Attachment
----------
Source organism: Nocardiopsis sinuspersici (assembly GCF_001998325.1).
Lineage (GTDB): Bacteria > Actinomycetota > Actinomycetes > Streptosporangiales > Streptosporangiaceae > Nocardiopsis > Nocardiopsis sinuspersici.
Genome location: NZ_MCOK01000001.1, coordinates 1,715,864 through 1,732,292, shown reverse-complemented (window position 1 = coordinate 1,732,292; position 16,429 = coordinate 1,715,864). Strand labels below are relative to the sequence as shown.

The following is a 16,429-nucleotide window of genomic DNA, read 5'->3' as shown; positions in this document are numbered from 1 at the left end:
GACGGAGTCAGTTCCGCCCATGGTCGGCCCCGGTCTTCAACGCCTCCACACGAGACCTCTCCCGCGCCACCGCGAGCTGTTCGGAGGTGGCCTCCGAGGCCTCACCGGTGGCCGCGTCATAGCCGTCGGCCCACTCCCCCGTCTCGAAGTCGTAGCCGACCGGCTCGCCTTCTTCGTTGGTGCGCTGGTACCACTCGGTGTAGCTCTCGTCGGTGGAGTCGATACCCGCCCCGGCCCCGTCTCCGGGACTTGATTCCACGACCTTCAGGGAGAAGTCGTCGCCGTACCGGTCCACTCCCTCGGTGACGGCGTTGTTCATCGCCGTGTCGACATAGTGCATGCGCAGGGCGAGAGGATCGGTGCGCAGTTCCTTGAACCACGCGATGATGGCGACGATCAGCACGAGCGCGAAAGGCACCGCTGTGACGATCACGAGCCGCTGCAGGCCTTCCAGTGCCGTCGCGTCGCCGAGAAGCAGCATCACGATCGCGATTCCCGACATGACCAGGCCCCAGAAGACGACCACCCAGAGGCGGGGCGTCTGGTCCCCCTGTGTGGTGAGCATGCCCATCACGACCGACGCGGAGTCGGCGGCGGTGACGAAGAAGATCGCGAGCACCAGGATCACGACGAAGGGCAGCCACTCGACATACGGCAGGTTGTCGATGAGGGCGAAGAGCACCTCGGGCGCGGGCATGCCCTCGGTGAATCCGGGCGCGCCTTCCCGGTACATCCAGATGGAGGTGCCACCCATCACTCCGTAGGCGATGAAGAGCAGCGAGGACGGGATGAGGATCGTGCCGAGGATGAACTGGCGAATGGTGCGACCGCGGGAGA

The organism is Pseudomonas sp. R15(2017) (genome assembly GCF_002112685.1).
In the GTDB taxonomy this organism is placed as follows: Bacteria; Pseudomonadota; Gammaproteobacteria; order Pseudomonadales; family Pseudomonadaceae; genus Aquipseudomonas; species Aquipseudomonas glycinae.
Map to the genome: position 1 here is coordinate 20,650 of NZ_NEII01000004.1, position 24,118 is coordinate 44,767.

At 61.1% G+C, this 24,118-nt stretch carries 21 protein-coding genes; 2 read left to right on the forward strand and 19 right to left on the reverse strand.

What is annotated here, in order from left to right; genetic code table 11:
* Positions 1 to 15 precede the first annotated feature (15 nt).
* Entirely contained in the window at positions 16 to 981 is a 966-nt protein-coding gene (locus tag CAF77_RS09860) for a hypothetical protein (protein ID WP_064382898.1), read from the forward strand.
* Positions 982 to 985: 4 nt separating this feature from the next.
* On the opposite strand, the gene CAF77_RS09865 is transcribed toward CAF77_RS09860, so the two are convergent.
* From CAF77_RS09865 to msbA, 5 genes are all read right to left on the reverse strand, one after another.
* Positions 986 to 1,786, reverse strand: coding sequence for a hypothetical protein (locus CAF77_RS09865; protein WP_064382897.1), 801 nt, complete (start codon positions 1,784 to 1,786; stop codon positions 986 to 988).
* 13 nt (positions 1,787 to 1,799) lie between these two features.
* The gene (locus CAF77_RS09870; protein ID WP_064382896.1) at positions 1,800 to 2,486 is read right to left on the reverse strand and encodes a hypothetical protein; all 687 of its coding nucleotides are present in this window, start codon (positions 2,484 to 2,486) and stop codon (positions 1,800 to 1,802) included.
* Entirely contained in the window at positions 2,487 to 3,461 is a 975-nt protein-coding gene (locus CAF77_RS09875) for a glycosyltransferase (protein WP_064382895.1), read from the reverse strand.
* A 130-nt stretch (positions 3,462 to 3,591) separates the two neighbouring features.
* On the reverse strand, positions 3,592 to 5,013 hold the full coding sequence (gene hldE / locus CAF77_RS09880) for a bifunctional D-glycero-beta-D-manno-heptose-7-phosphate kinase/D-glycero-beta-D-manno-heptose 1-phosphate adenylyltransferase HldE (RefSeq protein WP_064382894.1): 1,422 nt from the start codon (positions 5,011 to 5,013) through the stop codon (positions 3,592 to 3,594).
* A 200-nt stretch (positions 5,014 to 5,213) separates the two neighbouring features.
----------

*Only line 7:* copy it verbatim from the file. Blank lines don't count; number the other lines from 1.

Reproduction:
In the GTDB taxonomy this organism is placed as follows: Bacteria; Pseudomonadota; Gammaproteobacteria; order Pseudomonadales; family Pseudomonadaceae; genus Aquipseudomonas; species Aquipseudomonas glycinae.